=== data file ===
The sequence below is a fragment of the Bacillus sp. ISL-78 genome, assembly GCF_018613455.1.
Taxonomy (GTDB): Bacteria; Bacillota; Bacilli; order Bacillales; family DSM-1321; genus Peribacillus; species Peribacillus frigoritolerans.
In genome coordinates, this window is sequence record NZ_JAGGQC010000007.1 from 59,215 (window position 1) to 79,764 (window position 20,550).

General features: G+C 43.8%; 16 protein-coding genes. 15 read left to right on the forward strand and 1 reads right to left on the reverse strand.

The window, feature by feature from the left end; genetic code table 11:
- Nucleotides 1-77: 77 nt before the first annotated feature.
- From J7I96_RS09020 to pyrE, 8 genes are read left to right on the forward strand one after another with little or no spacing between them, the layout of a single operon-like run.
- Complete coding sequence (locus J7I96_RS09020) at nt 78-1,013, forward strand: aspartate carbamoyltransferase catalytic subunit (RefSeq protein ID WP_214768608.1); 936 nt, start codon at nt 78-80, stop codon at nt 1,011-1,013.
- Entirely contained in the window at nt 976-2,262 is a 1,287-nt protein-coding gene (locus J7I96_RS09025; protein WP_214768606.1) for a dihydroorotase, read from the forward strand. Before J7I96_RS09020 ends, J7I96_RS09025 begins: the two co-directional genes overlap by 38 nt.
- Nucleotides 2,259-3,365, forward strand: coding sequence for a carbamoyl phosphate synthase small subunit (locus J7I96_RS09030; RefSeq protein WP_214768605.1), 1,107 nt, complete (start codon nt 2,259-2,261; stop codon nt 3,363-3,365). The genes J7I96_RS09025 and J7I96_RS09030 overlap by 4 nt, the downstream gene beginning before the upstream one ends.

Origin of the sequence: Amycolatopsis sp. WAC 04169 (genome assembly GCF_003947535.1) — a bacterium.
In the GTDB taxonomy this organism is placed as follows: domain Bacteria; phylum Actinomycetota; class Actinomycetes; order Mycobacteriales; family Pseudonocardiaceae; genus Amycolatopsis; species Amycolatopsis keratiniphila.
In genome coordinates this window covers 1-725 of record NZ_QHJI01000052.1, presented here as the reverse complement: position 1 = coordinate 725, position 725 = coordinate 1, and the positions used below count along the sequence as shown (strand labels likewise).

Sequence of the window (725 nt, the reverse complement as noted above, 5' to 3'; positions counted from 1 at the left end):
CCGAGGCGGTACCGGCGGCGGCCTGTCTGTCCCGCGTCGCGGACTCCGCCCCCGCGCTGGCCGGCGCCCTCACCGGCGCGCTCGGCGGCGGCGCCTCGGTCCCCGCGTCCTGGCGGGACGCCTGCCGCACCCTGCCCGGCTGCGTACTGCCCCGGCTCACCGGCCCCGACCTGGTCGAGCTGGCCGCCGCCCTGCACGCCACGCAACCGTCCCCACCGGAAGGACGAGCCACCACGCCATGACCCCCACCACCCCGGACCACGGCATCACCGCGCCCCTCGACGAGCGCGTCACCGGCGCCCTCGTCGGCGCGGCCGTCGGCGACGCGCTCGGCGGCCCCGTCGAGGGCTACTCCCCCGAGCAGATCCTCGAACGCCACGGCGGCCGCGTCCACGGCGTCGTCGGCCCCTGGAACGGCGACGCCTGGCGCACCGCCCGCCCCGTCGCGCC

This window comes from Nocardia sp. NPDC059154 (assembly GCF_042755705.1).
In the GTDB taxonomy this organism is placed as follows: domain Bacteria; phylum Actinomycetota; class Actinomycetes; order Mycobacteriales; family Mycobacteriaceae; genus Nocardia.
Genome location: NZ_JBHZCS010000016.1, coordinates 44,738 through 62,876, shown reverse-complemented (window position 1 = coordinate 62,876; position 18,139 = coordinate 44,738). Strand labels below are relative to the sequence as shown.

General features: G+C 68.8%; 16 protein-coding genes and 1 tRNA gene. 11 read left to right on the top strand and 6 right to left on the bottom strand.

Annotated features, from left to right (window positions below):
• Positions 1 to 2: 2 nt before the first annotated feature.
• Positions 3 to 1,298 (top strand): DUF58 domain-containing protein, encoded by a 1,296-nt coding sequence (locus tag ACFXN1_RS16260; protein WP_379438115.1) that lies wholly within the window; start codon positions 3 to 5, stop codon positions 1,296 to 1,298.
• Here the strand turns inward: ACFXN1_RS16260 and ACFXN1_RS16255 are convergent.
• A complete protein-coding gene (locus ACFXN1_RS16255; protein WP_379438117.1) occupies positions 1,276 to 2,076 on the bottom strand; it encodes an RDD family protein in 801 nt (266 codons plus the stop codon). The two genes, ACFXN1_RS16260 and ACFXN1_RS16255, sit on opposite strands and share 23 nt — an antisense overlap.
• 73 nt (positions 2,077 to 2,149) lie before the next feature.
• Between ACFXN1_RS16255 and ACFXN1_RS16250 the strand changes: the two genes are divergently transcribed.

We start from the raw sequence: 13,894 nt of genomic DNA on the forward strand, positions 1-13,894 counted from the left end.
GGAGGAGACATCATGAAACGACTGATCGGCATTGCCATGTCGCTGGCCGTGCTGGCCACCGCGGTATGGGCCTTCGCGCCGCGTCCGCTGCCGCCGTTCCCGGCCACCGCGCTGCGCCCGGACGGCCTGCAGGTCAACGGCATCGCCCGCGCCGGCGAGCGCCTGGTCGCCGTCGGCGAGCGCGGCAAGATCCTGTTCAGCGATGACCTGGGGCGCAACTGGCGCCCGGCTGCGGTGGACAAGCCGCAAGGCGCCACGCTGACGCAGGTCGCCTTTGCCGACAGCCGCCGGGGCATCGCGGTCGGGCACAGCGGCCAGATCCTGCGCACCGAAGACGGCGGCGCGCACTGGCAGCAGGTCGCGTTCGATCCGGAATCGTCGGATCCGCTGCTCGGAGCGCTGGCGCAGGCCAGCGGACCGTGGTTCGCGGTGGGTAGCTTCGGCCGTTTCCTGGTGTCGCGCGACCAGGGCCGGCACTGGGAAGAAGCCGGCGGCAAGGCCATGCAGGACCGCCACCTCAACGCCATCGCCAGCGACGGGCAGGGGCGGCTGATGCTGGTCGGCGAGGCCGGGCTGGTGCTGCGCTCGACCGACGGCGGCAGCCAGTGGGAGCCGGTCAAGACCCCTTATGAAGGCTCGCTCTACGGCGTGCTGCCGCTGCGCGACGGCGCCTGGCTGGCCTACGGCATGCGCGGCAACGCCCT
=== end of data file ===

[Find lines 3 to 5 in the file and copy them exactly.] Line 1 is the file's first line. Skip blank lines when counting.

In genome coordinates, this window is sequence record NZ_JAGGQC010000007.1 from 59,215 (window position 1) to 79,764 (window position 20,550).

General features: G+C 43.8%; 16 protein-coding genes. 15 read left to right on the forward strand and 1 reads right to left on the reverse strand.

The window, feature by feature from the left end; genetic code table 11: